Djukanovic, Dalibor; Schindler, Matthias R.; Scherer, Stefan; Gegelia, Jambul

    2005-07-01

    Quantum electrodynamics for {rho} mesons is considered. It is shown that, at the tree level, the value of the gyromagnetic ratio of the {rho}{sup +} is fixed to 2 in a self-consistent effective quantum field theory. Further, the mixing parameter of the photon and the neutral vector meson is equal to the ratio of electromagnetic and strong couplings, leading to the mass difference M{sub {rho}}{sub {sup 0}}-M{sub {rho}}{sub {sup {+-}}}{approx}1 MeV at tree order.

  15. Jet vectoring through nozzle asymmetry

    NASA Astrophysics Data System (ADS)

    Roh, Chris; Rosakis, Alexandros; Gharib, Morteza

    2015-11-01

    Previously, we explored the functionality of a tri-leaflet anal valve of a dragonfly larva. We saw that the dragonfly larva is capable of controlling the three leaflets independently to asymmetrically open the nozzle. Such control resulted in vectoring of the jet in various directions. To further understand the effect of asymmetric nozzle orifice, we tested jet flow through circular asymmetric nozzles. We report the relationship between nozzle asymmetry and redirecting of the jet at various Reynolds numbers. This material is based upon work supported by the National Science Foundation under Grant No. CBET-1511414; additional support by the National Science Foundation Graduate Research Fellowship under Grant No. DGE-1144469.

  16. Properties of Vector Preisach Models

    NASA Technical Reports Server (NTRS)

    Kahler, Gary R.; Patel, Umesh D.; Torre, Edward Della

    2004-01-01

    This paper discusses rotational anisotropy and rotational accommodation of magnetic particle tape. These effects have a performance impact during the reading and writing of the recording process. We introduce the reduced vector model as the basis for the computations. Rotational magnetization models must accurately compute the anisotropic characteristics of ellipsoidally magnetizable media. An ellipticity factor is derived for these media that computes the two-dimensional magnetization trajectory for all applied fields. An orientation correction must be applied to the computed rotational magnetization. For isotropic materials, an orientation correction has been developed and presented. For anisotropic materials, an orientation correction is introduced.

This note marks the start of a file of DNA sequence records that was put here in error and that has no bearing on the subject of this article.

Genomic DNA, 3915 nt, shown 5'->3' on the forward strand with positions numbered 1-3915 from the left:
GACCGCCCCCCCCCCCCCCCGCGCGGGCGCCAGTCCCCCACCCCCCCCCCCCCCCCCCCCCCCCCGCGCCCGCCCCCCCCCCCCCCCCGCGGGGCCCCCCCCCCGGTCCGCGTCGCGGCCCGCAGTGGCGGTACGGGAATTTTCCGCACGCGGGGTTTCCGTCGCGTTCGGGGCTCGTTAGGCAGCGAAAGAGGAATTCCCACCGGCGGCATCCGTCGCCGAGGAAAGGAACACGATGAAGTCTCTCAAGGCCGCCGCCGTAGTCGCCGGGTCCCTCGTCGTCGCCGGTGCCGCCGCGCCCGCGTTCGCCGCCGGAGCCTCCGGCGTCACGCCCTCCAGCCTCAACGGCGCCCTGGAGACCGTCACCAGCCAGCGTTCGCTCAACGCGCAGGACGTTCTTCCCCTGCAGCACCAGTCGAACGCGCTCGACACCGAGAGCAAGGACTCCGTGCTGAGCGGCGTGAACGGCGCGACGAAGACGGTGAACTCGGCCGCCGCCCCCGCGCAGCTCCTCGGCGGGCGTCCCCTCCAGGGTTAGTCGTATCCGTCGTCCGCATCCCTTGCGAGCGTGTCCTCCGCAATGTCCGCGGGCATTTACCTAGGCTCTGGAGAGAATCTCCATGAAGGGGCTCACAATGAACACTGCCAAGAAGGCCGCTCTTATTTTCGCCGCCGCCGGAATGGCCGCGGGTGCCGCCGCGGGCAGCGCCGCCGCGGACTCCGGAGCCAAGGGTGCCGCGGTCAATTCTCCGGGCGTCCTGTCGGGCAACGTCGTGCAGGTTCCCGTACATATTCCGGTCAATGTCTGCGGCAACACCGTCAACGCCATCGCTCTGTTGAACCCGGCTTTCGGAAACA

17. Vector spaces, invariance, and camouflage

    NASA Astrophysics Data System (ADS)

    Arsenault, Henri H.; Garcia-Martinez, Pascuala

    2004-12-01

    We present a method based on an orthonormal vector space basis representation to detect camouflaged targets in natural environments. Because the method is intensity invariant we detect camouflage targets independently of the illumination conditions. The detection technique does not require knowing the exact camouflage pattern, but only the class of patterns (foliage, netting, woods...). We used nonlinear filtering based on the calculation of several correlations. Moreover, the nonlinearity of the filtering process allows a high discrimination against false targets. Several experiments confirm the target detectability where strong camouflage might delude even human viewers.

  18. Excitonic surface lattice resonances

    NASA Astrophysics Data System (ADS)

    Humphrey, A. D.; Gentile, M. J.; Barnes, W. L.

    2016-08-01